Gabbard to Assist Veterans in Completion of Center
After a nearly decade-long fight to build a veterans’ center on Molokai, including a few years in the construction phase, the building still isn’t finished. But Molokai veterans hope that a visit last week from Rep. Tulsi Gabbard, herself a combat veteran with the Hawaii National Guard, will help spur its completion.
Inside the painted but empty interior of the building on Kaunakakai Place, Gabbard talked with members of Molokai Veterans Caring for Veterans (MVCV) about the challenges they are facing with both the center and receiving services on Molokai. She also honored the late MVCV Commander Larry Helm by visiting his family and promising her support to complete the center, which was his dream.
“I absolutely want to help you,” Gabbard told veterans, while sitting with them on plastic chairs surrounded by piles of lumber. “I’ve been wanting to come see where you guys are and see how I can help.”
MVCV Vice-Commander Longie Dudoit said there’s a lot that still needs to be done.
Appliances for the certified kitchen are awaiting installation, which he said he hopes will be completed in the next two months. He estimates installation costs to be $28,000, which will be covered by the last of the group’s building budget.
“We got money to finish the inside,” he said. “The outside is what we really need funds for.”
The county requires a paved parking lot before granting a permit of occupancy — an undertaking that was priced at $115,000 last year, according to Dudoit.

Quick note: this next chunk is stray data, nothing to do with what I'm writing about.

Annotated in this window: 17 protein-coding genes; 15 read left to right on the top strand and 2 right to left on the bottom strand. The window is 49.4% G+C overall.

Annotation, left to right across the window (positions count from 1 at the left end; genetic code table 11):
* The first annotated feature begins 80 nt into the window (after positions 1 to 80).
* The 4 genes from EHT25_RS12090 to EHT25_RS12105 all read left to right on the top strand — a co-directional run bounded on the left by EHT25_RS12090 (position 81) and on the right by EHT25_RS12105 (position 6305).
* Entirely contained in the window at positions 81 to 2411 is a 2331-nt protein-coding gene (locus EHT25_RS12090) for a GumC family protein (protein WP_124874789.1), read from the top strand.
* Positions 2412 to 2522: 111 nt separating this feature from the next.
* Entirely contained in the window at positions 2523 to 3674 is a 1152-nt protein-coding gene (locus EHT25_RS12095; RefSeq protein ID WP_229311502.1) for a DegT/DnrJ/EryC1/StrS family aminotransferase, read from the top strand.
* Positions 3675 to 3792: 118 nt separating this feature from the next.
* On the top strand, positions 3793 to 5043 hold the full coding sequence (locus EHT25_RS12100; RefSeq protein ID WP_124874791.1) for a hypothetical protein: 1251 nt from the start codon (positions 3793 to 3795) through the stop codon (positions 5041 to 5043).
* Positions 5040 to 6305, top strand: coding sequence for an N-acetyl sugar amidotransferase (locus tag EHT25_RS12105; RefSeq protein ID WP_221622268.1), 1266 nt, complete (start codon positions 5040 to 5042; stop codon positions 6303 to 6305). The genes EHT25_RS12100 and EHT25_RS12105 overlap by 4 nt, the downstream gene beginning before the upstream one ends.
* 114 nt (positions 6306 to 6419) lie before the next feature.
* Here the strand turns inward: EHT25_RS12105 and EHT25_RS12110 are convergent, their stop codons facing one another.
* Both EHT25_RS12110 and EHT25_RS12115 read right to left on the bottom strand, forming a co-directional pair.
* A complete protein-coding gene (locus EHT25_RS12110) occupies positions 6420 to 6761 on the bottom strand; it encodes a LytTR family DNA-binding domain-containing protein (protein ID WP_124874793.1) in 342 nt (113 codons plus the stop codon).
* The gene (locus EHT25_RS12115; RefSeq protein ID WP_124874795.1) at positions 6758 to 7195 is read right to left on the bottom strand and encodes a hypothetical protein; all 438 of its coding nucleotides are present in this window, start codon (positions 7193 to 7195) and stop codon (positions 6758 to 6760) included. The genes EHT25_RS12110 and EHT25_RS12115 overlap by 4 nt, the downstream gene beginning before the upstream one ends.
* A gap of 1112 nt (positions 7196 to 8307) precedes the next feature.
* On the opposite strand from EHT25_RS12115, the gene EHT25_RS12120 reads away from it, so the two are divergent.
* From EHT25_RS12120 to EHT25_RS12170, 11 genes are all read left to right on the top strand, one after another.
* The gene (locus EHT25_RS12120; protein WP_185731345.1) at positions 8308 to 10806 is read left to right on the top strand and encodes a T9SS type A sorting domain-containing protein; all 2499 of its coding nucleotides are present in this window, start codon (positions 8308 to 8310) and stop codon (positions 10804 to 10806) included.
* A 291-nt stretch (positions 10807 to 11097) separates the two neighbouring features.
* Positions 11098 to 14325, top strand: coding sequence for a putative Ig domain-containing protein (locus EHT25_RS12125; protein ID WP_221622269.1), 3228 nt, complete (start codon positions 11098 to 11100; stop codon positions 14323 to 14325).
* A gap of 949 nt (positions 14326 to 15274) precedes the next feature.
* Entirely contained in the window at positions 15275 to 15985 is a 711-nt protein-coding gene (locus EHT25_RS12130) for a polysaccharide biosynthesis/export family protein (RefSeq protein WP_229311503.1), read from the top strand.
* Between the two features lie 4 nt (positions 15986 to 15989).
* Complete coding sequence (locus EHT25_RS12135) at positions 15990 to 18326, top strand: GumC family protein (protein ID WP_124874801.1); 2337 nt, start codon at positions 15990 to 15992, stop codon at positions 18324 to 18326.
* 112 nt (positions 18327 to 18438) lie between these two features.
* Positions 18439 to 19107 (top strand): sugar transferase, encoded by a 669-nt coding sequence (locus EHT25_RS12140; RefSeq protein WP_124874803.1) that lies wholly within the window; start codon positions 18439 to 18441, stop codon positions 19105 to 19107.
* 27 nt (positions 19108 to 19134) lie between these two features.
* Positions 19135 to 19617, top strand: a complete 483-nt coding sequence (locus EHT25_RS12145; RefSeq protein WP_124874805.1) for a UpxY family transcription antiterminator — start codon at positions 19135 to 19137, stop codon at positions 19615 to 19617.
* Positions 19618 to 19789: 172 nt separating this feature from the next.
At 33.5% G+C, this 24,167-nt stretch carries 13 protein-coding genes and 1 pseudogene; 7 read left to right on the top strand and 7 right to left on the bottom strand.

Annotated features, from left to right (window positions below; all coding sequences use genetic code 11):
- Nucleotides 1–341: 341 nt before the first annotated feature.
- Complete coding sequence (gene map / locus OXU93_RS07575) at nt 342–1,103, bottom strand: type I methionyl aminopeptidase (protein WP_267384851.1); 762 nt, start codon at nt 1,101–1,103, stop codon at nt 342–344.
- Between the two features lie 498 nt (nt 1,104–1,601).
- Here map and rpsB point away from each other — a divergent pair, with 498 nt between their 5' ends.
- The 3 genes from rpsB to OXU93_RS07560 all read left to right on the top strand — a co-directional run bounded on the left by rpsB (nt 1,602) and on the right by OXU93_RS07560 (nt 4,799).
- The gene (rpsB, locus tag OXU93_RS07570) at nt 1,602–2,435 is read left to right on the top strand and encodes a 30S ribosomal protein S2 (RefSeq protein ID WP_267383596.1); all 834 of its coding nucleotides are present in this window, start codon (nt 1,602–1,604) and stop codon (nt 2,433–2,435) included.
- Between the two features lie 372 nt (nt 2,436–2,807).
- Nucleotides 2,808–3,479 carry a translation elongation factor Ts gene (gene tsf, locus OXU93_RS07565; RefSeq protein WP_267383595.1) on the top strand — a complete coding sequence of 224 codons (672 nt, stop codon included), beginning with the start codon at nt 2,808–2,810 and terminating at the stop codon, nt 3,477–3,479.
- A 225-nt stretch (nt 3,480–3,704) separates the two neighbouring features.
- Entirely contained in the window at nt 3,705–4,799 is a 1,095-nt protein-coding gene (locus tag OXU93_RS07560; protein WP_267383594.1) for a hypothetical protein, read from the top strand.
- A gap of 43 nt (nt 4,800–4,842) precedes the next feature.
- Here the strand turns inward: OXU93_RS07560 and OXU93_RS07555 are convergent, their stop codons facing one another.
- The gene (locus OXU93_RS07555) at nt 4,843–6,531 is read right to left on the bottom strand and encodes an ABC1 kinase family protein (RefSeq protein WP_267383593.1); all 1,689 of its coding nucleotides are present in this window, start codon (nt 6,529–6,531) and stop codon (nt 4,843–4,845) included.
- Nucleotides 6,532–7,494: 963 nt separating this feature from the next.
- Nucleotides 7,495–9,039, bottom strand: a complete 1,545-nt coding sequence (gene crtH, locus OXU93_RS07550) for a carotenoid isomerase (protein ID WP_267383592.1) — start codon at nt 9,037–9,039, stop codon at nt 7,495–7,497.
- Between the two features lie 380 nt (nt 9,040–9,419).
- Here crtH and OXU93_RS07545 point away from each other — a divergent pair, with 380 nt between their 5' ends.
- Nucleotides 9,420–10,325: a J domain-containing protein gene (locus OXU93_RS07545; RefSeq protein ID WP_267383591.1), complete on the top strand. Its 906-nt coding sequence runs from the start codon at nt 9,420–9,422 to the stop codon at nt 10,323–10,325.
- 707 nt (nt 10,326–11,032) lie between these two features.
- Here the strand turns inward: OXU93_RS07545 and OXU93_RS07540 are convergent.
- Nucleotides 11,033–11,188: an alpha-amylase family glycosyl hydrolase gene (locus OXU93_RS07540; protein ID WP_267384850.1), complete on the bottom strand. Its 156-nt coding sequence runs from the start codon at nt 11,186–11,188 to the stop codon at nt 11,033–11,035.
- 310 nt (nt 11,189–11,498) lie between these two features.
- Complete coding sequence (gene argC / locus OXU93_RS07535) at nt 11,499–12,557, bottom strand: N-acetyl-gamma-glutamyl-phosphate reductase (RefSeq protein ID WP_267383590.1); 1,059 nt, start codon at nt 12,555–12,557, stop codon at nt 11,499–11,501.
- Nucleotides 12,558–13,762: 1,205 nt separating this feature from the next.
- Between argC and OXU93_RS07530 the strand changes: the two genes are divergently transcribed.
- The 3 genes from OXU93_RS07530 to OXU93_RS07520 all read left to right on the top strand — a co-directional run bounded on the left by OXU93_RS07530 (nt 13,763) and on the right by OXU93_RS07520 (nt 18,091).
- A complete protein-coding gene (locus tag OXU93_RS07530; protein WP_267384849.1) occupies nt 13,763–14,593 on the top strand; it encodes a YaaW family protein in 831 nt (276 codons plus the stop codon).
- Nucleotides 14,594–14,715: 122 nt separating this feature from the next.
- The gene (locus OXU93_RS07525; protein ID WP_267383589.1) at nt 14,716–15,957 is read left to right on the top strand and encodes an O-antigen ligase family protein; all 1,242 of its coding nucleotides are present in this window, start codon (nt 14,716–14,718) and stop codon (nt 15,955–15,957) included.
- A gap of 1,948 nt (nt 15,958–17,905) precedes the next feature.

They also need to install drainage for the parking lot, gas tanks and hook-ups, and fire suppression on the roof once the kitchen is finished. The building’s electric system also still has to be completed. Dudoit said the water hook-up should be done in the next week. Engraved tiles purchased by supporters as a fundraiser for the center last year will also be mounted on a wall outside.
All of that could cost roughly $200,000 to $300,000, estimated Dudoit. He said veterans will be gathering this week to make a complete list of everything that still needs to be done, along with a line-item budget to send to Gabbard at her request.
“We’re hoping to reach out and inform a lot of people… to raise awareness,” said Gabbard. “Government funds are going to take too long — these vets have been waiting too long and the last thing I want to do is delay completion… We’re not talking about [raising] millions — it’s doable.”
She suggested using interactive, online funding platforms like Kickstarter.
“We need to feature some stories of these guys… I know it will move people like it moved me,” she added.
Gabbard also proposed requesting the assistance of members of the National Guard for labor to complete construction once the money is raised for the materials.
“This is exciting — the light at the end of the tunnel is visible,” she encouraged Molokai vets.